In contexts of instructed second language acquisition there is a need for
teaching methods that are optimally efficient, i.e. teaching interventions
that generate a maximal return on learners' and teachers' investment of
time and effort. In the past couple of decades, many researchers have
argued that insights from Cognitive Linguistics (CL) - when suitably
translated for pedagogical purposes - can make a major contribution to
fostering such language teaching efficiency. This collective volume
assesses and supplements those CL proposals.
The first part of the book positions CL-inspired language pedagogy
vis-à-vis recent trends in mainstream applied linguistics and illustrates
through several case studies that language-focused instruction (including
CL-inspired instruction) is a useful - if not indispensable - complement to
learner-autonomous, incidental acquisition. The second part demonstrates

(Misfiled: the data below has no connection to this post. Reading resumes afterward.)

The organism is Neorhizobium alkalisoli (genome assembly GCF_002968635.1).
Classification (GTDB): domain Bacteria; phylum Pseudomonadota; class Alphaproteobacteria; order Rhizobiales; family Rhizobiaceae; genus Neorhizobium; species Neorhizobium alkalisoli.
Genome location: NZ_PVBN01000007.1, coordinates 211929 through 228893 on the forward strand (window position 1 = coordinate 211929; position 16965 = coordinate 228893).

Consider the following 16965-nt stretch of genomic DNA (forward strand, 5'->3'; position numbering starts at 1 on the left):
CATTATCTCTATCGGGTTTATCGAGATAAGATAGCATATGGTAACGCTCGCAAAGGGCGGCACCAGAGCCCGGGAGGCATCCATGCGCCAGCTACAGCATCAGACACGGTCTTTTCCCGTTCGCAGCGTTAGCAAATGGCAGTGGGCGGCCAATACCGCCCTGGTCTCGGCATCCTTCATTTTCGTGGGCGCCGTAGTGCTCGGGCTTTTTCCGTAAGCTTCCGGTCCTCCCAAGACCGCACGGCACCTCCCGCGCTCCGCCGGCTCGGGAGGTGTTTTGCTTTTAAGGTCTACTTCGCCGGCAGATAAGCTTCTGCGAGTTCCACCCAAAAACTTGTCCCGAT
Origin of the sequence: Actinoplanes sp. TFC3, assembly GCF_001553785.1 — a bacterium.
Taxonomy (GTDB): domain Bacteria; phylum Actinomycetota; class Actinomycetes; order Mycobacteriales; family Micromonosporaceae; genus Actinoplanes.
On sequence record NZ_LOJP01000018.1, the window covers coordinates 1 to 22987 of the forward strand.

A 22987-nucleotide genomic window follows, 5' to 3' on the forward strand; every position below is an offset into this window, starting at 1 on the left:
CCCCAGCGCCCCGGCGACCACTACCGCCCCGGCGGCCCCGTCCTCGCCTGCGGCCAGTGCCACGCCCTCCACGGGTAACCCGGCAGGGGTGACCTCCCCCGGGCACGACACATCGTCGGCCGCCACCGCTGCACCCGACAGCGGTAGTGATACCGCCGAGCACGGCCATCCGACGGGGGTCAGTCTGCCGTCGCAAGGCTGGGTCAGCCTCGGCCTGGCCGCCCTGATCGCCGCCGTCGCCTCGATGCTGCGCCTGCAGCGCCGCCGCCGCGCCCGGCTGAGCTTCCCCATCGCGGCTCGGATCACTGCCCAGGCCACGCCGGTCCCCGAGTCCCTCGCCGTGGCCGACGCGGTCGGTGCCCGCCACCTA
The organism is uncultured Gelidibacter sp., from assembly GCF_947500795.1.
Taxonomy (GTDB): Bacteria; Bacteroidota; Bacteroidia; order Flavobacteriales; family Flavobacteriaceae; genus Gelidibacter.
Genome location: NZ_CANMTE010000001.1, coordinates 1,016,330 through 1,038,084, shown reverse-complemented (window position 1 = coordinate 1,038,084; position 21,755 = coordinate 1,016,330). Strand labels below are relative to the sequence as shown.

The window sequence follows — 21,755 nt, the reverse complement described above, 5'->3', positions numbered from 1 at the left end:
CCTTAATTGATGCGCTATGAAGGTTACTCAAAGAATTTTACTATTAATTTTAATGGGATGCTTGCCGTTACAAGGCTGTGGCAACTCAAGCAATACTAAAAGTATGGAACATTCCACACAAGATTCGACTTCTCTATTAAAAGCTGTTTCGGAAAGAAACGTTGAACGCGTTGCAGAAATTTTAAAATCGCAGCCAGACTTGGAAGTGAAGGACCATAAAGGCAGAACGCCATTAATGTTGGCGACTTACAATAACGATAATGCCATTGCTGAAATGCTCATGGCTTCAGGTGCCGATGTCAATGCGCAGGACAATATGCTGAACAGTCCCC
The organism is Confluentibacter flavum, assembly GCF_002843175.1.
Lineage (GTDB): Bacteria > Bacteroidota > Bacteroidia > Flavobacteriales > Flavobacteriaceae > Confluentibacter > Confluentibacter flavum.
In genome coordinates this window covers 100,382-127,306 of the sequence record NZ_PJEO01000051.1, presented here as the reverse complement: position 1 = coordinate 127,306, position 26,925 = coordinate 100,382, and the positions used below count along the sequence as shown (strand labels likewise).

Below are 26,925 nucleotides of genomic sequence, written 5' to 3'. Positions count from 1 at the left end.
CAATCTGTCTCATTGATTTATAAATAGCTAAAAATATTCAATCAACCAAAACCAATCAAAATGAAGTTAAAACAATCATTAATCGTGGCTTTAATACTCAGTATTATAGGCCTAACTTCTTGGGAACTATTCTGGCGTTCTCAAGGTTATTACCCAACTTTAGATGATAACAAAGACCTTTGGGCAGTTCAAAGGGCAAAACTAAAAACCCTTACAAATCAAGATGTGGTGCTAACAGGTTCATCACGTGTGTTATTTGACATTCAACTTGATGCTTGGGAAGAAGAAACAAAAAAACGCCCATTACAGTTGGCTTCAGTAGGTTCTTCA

how CL research can help pedagogues identify hitherto neglected language
elements that merit explicit targeting in second language instruction. The
third part consists of contributions that put the pedagogical efficiency of
several CL-inspired interventions to the test in classroom experiments.
Additions to the currently available armoury of teaching methods are
proposed. The kinds of target language items under examination in the book
range from single words over multiword units to grammar patterns.
Throughout, the volume illustrates how much pedagogy-oriented Cognitive
Linguistics has matured in recent years.